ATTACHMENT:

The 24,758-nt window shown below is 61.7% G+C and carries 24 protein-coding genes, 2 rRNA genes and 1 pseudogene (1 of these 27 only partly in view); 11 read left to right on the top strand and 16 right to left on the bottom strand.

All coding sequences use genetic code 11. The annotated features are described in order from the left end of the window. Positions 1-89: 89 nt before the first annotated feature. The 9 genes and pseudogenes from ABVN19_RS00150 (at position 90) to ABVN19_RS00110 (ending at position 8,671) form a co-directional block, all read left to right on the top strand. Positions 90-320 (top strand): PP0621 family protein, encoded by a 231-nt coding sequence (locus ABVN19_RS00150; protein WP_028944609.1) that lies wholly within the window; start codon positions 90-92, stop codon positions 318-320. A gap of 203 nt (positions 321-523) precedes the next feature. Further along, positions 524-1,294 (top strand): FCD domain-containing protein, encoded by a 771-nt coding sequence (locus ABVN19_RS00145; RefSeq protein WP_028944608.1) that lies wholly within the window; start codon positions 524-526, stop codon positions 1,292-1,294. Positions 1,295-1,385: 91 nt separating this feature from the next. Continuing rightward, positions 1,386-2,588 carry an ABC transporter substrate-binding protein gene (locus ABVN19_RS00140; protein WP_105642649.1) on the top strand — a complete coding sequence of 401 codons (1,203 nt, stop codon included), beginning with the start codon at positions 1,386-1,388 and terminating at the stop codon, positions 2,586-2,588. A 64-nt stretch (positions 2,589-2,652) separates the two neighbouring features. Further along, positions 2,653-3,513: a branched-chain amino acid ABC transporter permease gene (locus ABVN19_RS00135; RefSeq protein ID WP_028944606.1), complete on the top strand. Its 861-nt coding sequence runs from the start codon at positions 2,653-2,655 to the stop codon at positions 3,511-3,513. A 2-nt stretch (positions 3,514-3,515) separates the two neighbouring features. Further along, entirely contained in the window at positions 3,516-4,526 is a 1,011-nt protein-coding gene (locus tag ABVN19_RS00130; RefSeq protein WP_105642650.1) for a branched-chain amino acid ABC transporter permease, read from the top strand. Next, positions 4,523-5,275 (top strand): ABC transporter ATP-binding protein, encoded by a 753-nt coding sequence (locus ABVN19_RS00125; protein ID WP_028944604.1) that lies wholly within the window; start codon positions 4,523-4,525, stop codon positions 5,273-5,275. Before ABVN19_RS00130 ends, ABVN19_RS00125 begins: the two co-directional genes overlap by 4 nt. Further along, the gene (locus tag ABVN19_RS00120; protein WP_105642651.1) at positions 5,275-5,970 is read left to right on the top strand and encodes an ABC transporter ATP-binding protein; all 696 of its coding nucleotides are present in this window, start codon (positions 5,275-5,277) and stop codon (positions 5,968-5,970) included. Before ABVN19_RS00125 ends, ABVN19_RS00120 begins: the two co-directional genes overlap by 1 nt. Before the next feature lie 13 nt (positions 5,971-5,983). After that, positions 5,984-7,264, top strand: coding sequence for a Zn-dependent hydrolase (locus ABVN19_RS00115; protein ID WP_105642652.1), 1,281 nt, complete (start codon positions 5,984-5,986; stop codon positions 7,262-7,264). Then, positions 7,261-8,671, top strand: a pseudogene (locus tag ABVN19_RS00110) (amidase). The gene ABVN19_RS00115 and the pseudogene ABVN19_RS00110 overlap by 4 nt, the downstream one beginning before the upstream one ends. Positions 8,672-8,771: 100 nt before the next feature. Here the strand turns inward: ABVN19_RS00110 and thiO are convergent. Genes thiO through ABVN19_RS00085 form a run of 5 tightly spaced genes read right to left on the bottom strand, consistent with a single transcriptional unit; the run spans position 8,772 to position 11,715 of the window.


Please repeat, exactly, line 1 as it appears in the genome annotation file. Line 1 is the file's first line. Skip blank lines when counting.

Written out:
The 24,758-nt window shown below is 61.7% G+C and carries 24 protein-coding genes, 2 rRNA genes and 1 pseudogene (1 of these 27 only partly in view); 11 read left to right on the top strand and 16 right to left on the bottom strand.